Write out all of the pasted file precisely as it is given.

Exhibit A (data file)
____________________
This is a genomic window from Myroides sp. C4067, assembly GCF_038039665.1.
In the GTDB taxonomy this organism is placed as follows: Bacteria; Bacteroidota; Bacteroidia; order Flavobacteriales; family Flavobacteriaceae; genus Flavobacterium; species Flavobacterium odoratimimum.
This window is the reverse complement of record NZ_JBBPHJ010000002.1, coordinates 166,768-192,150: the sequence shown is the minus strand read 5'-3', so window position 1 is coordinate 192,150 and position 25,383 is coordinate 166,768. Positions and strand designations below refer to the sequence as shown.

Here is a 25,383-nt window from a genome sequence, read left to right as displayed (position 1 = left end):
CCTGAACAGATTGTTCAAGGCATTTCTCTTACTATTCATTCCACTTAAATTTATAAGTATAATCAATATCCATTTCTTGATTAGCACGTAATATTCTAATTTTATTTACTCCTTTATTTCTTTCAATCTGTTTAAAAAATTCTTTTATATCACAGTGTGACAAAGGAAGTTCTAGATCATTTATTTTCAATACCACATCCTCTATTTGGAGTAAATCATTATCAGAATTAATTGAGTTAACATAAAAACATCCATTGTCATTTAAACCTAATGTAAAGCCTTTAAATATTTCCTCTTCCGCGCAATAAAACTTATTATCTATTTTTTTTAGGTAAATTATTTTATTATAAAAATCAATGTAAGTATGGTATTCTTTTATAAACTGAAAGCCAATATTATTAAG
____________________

This is a genomic window from Myroides sp. C4067, assembly GCF_038039665.1.
In the GTDB taxonomy this organism is placed as follows: Bacteria; Bacteroidota; Bacteroidia; order Flavobacteriales; family Flavobacteriaceae; genus Flavobacterium; species Flavobacterium odoratimimum.
This window is the reverse complement of record NZ_JBBPHJ010000002.1, coordinates 166,768-192,150: the sequence shown is the minus strand read 5'-3', so window position 1 is coordinate 192,150 and position 25,383 is coordinate 166,768. Positions and strand designations below refer to the sequence as shown.

Here is a 25,383-nt window from a genome sequence, read left to right as displayed (position 1 = left end):
CCTGAACAGATTGTTCAAGGCATTTCTCTTACTATTCATTCCACTTAAATTTATAAGTATAATCAATATCCATTTCTTGATTAGCACGTAATATTCTAATTTTATTTACTCCTTTATTTCTTTCAATCTGTTTAAAAAATTCTTTTATATCACAGTGTGACAAAGGAAGTTCTAGATCATTTATTTTCAATACCACATCCTCTATTTGGAGTAAATCATTATCAGAATTAATTGAGTTAACATAAAAACATCCATTGTCATTTAAACCTAATGTAAAGCCTTTAAATATTTCCTCTTCCGCGCAATAAAACTTATTATCTATTTTTTTTAGGTAAATTATTTTATTATAAAAATCAATGTAAGTATGGTATTCTTTTATAAACTGAAAGCCAATATTATTAAG